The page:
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Publication numberUS4675047 A
Publication typeGrant
Application numberUS 06/274,165
Publication dateJun 23, 1987
Filing dateJun 16, 1981
Priority dateJul 1, 1980
Fee statusLapsed
Also published asCA1140128A1, EP0044163A2, EP0044163A3
Publication number06274165, 274165, US 4675047 A, US 4675047A, US-A-4675047, US4675047 A, US4675047A
InventorsAlexander Serban, Wendy A. Jensen
Original AssigneeAlexander Serban, Jensen Wendy A
Export CitationBiBTeX, EndNote, RefMan
External Links: USPTO, USPTO Assignment, Espacenet
Substituted phenylamine- and phenyloxy-quinazolines as herbicides
US 4675047 A
Abstract
The invention concerns novel compounds of the formula I ##STR1## The compounds are herbicides and in further embodiments the invention provides: processes for the preparation of compounds of formula I; intermediates useful in the preparation of compounds of formula I; compositions containing as active ingredient compounds of formula I; and processes for severely damaging or killing unwanted plants by applying to the plants or to the growth medium of the plants an effective amount of a compound of formula I.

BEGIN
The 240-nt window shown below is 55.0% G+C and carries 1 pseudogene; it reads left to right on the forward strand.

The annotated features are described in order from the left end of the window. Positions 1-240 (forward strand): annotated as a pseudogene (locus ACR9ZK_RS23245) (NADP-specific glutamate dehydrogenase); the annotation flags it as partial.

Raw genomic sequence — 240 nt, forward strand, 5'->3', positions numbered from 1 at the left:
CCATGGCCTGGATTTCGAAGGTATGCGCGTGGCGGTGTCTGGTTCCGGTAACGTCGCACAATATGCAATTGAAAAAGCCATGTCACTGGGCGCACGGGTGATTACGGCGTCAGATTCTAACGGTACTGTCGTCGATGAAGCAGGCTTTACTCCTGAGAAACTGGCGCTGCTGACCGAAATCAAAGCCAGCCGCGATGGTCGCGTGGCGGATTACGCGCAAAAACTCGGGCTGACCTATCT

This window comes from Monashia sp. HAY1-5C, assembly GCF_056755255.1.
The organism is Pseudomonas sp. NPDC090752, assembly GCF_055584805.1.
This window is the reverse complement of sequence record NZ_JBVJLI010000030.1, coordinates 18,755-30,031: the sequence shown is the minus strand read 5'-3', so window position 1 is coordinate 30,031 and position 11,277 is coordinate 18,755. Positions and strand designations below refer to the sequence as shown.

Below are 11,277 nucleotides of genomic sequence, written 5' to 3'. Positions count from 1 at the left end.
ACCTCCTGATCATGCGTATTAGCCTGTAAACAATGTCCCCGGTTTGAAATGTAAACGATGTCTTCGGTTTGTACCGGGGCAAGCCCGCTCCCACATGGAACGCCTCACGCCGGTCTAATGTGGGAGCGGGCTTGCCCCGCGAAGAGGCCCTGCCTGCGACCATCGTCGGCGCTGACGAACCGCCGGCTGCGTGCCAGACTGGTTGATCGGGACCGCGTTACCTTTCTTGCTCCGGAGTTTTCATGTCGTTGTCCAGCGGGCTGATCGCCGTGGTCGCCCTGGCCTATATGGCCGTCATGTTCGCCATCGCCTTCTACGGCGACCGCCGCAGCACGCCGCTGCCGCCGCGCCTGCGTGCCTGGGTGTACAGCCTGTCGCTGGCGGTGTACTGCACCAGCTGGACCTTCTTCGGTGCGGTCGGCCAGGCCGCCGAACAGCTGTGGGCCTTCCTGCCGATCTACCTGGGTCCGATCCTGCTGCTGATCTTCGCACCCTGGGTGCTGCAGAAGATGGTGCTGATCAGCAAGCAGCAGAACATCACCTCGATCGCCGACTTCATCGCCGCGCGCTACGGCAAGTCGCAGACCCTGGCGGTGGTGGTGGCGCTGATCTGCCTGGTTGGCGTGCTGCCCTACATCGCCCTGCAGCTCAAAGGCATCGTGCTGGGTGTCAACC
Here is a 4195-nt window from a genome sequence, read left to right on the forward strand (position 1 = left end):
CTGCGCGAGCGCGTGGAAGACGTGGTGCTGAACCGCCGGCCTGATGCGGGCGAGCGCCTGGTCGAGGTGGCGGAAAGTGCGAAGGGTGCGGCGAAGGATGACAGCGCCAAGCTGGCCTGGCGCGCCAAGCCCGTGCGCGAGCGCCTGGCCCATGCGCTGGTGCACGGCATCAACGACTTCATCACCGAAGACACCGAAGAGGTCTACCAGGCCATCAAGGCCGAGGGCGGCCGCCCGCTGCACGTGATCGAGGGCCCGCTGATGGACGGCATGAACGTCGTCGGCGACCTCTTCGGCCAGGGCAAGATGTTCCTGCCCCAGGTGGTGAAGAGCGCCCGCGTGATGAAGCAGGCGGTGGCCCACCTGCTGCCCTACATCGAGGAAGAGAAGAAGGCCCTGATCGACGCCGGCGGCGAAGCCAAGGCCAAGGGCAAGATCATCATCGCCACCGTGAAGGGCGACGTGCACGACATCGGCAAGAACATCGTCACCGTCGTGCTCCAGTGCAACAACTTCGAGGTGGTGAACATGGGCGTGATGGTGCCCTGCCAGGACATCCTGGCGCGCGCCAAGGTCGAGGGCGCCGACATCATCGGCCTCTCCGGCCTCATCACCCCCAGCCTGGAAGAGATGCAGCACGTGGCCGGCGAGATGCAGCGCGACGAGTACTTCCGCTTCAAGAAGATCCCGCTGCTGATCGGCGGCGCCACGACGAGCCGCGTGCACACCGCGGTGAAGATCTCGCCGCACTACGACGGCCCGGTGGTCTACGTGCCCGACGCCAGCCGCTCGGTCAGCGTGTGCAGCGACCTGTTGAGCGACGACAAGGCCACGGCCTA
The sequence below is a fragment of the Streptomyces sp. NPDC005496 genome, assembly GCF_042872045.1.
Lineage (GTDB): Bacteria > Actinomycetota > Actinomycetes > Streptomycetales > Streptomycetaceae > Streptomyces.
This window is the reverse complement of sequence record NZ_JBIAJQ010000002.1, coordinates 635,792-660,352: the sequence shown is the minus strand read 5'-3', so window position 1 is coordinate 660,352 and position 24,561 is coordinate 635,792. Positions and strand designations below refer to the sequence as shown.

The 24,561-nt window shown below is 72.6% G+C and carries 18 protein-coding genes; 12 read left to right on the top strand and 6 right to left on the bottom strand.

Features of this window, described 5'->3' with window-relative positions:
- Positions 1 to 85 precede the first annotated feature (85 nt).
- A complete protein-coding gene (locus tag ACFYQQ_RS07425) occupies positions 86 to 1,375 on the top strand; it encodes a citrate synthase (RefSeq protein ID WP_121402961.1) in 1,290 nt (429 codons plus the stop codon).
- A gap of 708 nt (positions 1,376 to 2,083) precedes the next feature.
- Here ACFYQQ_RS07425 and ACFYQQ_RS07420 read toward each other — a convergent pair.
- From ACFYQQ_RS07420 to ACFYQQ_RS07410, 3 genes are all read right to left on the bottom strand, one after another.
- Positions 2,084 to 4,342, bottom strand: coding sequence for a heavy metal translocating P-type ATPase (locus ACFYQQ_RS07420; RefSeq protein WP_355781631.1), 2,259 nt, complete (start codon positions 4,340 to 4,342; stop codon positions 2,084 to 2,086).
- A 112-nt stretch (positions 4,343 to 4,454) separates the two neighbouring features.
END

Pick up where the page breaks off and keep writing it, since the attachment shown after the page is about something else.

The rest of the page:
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Claims(9)
We claim:
1. A compound of the formula II wherein: ##STR21## A, B, E, J, U, V and R2 are hydrogen; D is chlorine;
R1 is methyl;
W is the group ##STR22## wherein G is chosen from the group consisting of hydroxy, C1 to C6 alkoxy and the group OM wherein M is an alkali metal ion;
X is oxygen;
Y is chosen from oxygen and the group NR6 wherein R6 is chosen from hydrogen and methyl; and
k, 1 and n are 0.
2. A compound according to claim 1 wherein:
A, B, E, J, U, V and R2 are hydrogen;
D is chlorine;
R1 is methyl;
W is the group ##STR23## wherein G is chosen from the group consisting of hydroxy, C1 to C6 alkoxy and the group OM where M is sodium or potassium;
X and Y are both oxygen; and
k, l and n are 0.
3. A compound according to claim 1 wherein:
A, B, E, J, U, V and R2 are hydrogen;
D is chlorine;
R1 is methyl;
W is the group ##STR24## wherein G is chosen from the group consisting of hydroxy, C1 to C6 alkoxy and the group OM wherein M is sodium or potassium;
X is oxygen;
Y is the group NR6 wherein R6 is methyl; and
k, l and n are 0.